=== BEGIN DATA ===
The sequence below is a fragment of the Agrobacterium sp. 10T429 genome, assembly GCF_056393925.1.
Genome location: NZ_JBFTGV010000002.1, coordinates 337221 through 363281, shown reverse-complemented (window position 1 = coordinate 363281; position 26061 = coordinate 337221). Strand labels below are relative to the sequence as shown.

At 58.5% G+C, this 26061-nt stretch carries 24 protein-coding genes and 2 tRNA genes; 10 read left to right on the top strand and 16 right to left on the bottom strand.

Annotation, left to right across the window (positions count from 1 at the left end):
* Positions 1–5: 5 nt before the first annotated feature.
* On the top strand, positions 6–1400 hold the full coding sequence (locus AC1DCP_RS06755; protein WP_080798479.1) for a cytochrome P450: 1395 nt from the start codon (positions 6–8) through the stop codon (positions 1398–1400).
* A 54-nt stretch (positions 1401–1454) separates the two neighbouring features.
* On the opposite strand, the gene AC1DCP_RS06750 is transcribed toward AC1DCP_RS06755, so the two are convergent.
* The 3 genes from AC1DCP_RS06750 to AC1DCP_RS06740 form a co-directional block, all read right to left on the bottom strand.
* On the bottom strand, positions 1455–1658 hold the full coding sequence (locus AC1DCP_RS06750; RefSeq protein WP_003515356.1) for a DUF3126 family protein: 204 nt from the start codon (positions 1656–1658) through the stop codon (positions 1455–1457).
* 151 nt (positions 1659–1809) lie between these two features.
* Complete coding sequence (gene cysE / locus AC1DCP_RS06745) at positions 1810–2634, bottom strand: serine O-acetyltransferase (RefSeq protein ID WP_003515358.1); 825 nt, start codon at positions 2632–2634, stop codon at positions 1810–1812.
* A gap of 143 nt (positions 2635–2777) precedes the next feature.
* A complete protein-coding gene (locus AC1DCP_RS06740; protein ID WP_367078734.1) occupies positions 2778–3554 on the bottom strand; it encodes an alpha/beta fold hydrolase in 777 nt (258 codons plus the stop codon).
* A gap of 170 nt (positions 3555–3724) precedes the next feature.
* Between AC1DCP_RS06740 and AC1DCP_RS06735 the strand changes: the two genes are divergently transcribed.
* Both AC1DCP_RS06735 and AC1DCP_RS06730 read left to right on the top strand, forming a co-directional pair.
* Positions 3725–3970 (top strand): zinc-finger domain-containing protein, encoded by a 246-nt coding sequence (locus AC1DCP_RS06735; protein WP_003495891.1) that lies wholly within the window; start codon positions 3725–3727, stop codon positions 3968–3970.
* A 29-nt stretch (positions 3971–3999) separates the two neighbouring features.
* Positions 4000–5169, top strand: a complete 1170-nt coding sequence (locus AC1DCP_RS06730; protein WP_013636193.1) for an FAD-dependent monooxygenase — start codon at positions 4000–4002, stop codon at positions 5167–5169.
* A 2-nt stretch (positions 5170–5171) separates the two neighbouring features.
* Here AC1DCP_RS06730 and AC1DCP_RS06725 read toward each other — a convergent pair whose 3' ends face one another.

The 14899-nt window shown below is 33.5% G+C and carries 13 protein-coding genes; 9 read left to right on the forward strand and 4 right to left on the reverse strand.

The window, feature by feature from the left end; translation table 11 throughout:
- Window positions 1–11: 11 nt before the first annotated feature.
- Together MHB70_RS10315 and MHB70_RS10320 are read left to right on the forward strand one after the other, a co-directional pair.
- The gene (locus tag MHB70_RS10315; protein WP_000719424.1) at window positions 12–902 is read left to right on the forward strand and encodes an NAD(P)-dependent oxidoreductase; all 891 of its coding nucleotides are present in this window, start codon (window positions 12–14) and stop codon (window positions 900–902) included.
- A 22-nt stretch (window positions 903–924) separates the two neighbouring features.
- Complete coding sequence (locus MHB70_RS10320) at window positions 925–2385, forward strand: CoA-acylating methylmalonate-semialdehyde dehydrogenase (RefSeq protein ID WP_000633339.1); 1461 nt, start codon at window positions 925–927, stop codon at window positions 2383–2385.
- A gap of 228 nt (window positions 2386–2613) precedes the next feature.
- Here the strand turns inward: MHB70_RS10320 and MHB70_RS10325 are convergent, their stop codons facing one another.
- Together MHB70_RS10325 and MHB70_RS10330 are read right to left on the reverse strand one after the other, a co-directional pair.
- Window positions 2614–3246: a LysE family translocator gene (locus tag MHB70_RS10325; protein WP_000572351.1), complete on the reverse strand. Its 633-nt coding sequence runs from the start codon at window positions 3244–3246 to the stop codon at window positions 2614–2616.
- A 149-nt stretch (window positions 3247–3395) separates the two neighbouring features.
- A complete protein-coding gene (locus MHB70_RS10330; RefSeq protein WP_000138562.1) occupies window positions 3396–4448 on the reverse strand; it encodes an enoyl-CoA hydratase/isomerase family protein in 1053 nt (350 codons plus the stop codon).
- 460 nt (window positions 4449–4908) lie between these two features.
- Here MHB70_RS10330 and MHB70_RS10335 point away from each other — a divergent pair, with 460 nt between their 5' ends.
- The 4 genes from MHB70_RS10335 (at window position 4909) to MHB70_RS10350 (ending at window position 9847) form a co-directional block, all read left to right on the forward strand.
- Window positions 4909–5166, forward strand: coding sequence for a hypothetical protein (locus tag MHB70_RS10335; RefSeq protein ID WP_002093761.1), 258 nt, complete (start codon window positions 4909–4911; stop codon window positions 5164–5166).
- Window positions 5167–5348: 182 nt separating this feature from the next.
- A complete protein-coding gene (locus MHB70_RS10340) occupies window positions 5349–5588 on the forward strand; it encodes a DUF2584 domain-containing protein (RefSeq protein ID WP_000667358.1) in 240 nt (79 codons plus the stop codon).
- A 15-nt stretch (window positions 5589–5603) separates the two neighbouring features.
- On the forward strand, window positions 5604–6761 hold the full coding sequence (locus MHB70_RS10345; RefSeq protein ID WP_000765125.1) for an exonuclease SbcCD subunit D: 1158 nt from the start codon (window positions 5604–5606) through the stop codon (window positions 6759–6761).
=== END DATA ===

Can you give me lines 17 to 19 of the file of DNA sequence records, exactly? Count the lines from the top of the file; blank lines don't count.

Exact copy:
* Both AC1DCP_RS06735 and AC1DCP_RS06730 read left to right on the top strand, forming a co-directional pair.
* Positions 3725–3970 (top strand): zinc-finger domain-containing protein, encoded by a 246-nt coding sequence (locus AC1DCP_RS06735; protein WP_003495891.1) that lies wholly within the window; start codon positions 3725–3727, stop codon positions 3968–3970.
* A 29-nt stretch (positions 3971–3999) separates the two neighbouring features.